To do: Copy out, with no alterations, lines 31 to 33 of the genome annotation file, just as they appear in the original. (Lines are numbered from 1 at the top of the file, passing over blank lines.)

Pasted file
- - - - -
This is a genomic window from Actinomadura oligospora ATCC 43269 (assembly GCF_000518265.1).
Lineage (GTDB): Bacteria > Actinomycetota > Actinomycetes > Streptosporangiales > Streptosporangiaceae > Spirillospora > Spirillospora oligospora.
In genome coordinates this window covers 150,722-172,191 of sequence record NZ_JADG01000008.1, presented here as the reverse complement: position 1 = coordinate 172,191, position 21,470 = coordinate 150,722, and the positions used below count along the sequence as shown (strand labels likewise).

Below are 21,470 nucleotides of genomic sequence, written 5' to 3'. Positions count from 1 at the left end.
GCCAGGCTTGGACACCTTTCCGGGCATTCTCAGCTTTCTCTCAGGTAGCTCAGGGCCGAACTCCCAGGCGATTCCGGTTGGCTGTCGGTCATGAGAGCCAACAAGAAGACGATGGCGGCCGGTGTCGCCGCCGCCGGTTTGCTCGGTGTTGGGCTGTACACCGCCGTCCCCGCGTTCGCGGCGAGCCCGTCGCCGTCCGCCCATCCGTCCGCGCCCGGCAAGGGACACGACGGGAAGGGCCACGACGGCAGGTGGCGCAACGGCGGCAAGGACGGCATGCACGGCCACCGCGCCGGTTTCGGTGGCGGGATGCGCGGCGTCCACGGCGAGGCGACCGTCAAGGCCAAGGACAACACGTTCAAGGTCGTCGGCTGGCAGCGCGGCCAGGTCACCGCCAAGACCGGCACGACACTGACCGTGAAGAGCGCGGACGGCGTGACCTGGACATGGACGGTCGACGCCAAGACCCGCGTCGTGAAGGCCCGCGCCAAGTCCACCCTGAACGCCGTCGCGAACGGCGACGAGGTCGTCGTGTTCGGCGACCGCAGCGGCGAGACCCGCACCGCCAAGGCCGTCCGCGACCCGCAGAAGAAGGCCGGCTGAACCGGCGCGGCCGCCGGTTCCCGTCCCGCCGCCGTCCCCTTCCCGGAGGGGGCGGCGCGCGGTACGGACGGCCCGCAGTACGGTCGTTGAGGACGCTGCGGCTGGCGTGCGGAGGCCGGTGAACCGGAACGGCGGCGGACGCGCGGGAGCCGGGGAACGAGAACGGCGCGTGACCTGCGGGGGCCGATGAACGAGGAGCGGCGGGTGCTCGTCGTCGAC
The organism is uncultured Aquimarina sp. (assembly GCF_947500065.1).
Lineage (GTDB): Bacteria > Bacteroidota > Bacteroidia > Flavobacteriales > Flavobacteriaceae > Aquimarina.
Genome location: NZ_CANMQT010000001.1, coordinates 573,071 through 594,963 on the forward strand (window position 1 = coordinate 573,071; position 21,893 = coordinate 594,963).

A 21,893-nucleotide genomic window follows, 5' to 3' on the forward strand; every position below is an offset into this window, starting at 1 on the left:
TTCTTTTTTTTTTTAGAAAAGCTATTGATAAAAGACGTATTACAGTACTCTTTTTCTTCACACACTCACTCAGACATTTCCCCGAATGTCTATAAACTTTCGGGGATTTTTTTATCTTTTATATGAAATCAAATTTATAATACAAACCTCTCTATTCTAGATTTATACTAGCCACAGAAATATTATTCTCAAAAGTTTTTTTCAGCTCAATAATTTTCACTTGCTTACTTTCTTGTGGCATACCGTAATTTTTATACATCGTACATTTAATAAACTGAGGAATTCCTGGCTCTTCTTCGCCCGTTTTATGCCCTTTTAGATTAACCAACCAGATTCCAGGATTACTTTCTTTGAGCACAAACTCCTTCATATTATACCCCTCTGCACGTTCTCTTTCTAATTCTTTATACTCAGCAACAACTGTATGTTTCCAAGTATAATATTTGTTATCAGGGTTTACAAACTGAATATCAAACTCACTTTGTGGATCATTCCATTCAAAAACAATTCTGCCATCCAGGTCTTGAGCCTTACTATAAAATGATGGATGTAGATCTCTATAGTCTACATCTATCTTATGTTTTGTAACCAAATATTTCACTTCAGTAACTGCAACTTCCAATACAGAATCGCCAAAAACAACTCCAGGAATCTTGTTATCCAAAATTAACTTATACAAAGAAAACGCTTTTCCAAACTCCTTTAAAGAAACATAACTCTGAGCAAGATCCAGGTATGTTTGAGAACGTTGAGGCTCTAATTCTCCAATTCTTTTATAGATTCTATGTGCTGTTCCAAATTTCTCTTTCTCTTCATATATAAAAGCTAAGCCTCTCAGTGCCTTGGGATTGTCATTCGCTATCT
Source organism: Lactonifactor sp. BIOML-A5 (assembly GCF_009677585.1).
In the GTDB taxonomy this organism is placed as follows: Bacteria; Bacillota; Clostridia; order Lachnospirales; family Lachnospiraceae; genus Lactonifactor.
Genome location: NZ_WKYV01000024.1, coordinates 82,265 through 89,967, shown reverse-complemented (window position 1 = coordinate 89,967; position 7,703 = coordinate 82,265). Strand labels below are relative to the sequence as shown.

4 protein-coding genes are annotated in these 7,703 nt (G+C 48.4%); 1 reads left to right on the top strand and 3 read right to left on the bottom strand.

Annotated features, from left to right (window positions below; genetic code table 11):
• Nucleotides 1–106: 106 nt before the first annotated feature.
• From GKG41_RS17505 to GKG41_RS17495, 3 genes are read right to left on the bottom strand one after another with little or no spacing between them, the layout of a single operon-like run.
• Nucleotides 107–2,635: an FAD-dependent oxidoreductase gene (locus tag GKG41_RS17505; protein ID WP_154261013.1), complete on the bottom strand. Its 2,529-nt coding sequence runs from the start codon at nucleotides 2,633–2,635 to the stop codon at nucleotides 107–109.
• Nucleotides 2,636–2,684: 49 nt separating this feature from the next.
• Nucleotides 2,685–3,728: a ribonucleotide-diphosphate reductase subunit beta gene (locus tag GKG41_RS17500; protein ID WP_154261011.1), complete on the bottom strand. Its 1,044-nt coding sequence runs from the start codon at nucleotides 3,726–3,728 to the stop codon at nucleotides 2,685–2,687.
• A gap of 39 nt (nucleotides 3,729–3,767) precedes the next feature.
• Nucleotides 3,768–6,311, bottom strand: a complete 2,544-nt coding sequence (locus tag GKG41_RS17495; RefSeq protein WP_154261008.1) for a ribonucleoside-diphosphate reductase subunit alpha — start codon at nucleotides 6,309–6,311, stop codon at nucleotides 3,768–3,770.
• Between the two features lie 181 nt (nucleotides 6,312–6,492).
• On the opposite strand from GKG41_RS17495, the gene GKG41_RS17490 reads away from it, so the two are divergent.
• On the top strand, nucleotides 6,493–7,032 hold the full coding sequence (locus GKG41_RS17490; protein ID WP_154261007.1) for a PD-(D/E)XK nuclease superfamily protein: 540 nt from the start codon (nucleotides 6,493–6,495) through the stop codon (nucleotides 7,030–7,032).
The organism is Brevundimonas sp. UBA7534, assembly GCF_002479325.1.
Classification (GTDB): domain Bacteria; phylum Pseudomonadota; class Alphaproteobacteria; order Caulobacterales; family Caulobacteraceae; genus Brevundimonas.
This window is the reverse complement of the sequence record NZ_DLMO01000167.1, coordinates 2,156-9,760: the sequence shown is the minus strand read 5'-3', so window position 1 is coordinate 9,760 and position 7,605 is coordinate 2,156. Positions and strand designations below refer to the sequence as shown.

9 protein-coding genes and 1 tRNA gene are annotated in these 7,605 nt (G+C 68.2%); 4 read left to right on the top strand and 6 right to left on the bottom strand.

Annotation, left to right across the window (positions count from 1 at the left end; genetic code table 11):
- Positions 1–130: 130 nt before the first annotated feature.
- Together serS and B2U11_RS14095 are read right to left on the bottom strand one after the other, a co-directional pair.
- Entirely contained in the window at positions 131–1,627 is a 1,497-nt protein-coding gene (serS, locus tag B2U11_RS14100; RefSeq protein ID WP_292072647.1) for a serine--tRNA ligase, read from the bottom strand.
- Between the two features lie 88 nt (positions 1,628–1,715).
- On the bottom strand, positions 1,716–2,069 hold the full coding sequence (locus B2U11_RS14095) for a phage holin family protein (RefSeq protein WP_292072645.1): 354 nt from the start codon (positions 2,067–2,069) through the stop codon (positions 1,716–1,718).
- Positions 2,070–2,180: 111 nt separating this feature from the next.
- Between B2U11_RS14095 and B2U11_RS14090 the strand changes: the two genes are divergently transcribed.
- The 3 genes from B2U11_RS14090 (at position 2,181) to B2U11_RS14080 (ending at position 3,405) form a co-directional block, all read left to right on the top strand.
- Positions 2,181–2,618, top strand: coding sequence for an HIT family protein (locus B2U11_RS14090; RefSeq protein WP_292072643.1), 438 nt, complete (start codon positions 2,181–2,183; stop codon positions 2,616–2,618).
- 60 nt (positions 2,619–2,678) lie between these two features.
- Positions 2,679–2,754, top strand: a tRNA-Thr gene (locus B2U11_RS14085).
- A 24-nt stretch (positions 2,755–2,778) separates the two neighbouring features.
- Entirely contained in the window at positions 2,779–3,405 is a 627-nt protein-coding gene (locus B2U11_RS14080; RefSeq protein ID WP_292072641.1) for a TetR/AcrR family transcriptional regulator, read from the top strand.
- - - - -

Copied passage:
- Positions 1–130: 130 nt before the first annotated feature.
- Together serS and B2U11_RS14095 are read right to left on the bottom strand one after the other, a co-directional pair.
- Entirely contained in the window at positions 131–1,627 is a 1,497-nt protein-coding gene (serS, locus tag B2U11_RS14100; RefSeq protein ID WP_292072647.1) for a serine--tRNA ligase, read from the bottom strand.